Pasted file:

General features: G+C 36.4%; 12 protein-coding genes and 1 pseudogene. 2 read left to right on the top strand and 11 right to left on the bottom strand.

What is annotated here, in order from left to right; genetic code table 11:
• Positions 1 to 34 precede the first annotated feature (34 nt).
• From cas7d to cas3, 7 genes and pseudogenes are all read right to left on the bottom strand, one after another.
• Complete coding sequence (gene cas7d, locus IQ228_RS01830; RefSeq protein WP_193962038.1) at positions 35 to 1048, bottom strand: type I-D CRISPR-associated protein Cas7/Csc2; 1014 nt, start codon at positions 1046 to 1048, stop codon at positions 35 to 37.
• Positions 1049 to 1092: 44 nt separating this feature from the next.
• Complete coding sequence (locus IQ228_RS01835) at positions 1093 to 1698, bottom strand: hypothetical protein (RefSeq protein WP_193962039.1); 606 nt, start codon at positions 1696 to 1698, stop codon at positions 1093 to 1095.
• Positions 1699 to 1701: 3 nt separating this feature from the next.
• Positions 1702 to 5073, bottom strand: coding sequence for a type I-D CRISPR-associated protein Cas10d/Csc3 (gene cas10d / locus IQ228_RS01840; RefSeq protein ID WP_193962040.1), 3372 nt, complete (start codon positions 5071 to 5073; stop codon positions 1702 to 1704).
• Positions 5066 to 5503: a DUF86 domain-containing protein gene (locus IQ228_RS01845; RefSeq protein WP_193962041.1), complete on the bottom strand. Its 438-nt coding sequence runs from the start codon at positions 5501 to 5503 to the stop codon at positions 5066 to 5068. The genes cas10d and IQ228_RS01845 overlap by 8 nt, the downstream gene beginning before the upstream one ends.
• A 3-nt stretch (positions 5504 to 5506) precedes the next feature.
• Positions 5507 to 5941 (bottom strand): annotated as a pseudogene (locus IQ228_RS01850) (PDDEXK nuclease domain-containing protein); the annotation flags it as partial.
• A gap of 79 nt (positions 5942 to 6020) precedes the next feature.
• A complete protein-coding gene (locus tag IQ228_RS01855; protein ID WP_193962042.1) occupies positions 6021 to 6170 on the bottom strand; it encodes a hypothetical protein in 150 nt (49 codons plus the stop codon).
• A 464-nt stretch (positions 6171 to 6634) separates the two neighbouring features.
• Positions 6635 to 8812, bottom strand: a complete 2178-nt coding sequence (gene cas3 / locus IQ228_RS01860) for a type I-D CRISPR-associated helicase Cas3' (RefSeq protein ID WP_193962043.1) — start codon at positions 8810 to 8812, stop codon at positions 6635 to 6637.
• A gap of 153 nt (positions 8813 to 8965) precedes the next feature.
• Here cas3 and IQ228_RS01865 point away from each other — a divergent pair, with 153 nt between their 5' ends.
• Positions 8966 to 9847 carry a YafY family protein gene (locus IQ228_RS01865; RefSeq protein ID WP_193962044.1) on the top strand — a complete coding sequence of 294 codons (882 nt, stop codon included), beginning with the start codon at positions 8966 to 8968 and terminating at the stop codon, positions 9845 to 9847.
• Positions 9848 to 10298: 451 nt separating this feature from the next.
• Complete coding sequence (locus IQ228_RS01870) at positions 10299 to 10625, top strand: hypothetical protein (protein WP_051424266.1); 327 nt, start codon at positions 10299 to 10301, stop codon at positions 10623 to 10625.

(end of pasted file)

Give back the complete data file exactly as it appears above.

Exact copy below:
General features: G+C 36.4%; 12 protein-coding genes and 1 pseudogene. 2 read left to right on the top strand and 11 right to left on the bottom strand.

What is annotated here, in order from left to right; genetic code table 11:
• Positions 1 to 34 precede the first annotated feature (34 nt).
• From cas7d to cas3, 7 genes and pseudogenes are all read right to left on the bottom strand, one after another.
• Complete coding sequence (gene cas7d, locus IQ228_RS01830; RefSeq protein WP_193962038.1) at positions 35 to 1048, bottom strand: type I-D CRISPR-associated protein Cas7/Csc2; 1014 nt, start codon at positions 1046 to 1048, stop codon at positions 35 to 37.
• Positions 1049 to 1092: 44 nt separating this feature from the next.
• Complete coding sequence (locus IQ228_RS01835) at positions 1093 to 1698, bottom strand: hypothetical protein (RefSeq protein WP_193962039.1); 606 nt, start codon at positions 1696 to 1698, stop codon at positions 1093 to 1095.
• Positions 1699 to 1701: 3 nt separating this feature from the next.
• Positions 1702 to 5073, bottom strand: coding sequence for a type I-D CRISPR-associated protein Cas10d/Csc3 (gene cas10d / locus IQ228_RS01840; RefSeq protein ID WP_193962040.1), 3372 nt, complete (start codon positions 5071 to 5073; stop codon positions 1702 to 1704).
• Positions 5066 to 5503: a DUF86 domain-containing protein gene (locus IQ228_RS01845; RefSeq protein WP_193962041.1), complete on the bottom strand. Its 438-nt coding sequence runs from the start codon at positions 5501 to 5503 to the stop codon at positions 5066 to 5068. The genes cas10d and IQ228_RS01845 overlap by 8 nt, the downstream gene beginning before the upstream one ends.
• A 3-nt stretch (positions 5504 to 5506) precedes the next feature.
• Positions 5507 to 5941 (bottom strand): annotated as a pseudogene (locus IQ228_RS01850) (PDDEXK nuclease domain-containing protein); the annotation flags it as partial.
• A gap of 79 nt (positions 5942 to 6020) precedes the next feature.
• A complete protein-coding gene (locus tag IQ228_RS01855; protein ID WP_193962042.1) occupies positions 6021 to 6170 on the bottom strand; it encodes a hypothetical protein in 150 nt (49 codons plus the stop codon).
• A 464-nt stretch (positions 6171 to 6634) separates the two neighbouring features.
• Positions 6635 to 8812, bottom strand: a complete 2178-nt coding sequence (gene cas3 / locus IQ228_RS01860) for a type I-D CRISPR-associated helicase Cas3' (RefSeq protein ID WP_193962043.1) — start codon at positions 8810 to 8812, stop codon at positions 6635 to 6637.
• A gap of 153 nt (positions 8813 to 8965) precedes the next feature.
• Here cas3 and IQ228_RS01865 point away from each other — a divergent pair, with 153 nt between their 5' ends.
• Positions 8966 to 9847 carry a YafY family protein gene (locus IQ228_RS01865; RefSeq protein ID WP_193962044.1) on the top strand — a complete coding sequence of 294 codons (882 nt, stop codon included), beginning with the start codon at positions 8966 to 8968 and terminating at the stop codon, positions 9845 to 9847.
• Positions 9848 to 10298: 451 nt separating this feature from the next.
• Complete coding sequence (locus IQ228_RS01870) at positions 10299 to 10625, top strand: hypothetical protein (protein WP_051424266.1); 327 nt, start codon at positions 10299 to 10301, stop codon at positions 10623 to 10625.